“[A customer] may have started online building a shopping cart,  but then at the last minute decide to check it out in the store before purchase,” Wharton explains. “In the store at the point of sale, you can look at the open carts the customer has and their past buying history. Now you start to really have a true omni-channel experience and a synchronized experience. What you start in one channel you can complete in another channel.”

The key to these analytics being available at to all levels of a company, down to sales associates, is the integration with Worklight. This software allows the store to roll out e-commerce apps to all different mobile platforms, including internal apps for employees.

“Worklight is all about how do I extend that experience out to mobile devices, whether a smartphone or tablet or other devices that use those mobile technologies,” Wharton clarifies. “There’s such a proliferation of new devices in the market. Worklight allows us to build stores that take advantage of the abilities on the mobile devices and roll them out very quickly to all the different platforms.”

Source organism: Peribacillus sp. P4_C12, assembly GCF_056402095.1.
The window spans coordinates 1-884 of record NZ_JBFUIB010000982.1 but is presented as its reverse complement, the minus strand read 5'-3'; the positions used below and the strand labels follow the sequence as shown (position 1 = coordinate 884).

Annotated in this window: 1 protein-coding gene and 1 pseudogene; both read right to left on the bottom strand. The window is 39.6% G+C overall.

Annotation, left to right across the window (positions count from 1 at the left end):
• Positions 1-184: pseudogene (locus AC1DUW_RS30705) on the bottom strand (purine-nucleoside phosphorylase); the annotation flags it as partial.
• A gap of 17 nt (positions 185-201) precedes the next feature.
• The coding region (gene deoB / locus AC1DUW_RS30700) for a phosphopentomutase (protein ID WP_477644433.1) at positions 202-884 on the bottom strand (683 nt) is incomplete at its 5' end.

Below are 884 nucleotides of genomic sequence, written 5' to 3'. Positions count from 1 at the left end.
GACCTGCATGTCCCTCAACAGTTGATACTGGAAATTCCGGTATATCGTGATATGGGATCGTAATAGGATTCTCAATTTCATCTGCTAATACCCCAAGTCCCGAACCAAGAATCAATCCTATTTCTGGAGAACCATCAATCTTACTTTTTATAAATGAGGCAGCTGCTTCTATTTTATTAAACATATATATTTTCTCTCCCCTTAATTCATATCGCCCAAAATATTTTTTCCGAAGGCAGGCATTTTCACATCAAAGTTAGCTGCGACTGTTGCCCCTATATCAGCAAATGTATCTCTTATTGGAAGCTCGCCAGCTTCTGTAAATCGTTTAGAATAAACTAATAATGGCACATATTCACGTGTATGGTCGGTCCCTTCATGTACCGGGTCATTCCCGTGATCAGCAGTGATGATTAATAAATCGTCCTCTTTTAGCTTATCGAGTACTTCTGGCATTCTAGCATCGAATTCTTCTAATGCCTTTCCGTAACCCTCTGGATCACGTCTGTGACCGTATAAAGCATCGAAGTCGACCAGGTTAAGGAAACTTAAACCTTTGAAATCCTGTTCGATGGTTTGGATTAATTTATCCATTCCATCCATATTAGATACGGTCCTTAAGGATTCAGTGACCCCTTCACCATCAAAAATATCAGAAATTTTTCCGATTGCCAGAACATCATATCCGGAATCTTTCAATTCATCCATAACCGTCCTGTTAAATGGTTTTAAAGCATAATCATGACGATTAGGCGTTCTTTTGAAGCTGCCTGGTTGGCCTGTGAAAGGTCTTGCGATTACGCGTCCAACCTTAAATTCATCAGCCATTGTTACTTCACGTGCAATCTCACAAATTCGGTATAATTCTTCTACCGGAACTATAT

With the combination of these two new software solutions from IBM, Big Blue hopes to create a new way of doing business both online and in stores, he says.

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“If two weeks ago, I bought a new TV and I’m going into the story to pick up additional cables I needed, the store associate can pull up my buying history and start to make recommendations,” he explains. “Do I want any additional implementation services, like Geek Squad? Ultimately, [the salesperson] can start to push additional promotions out based on that buying history, to increase that average buying or provide a better experience to the customer.”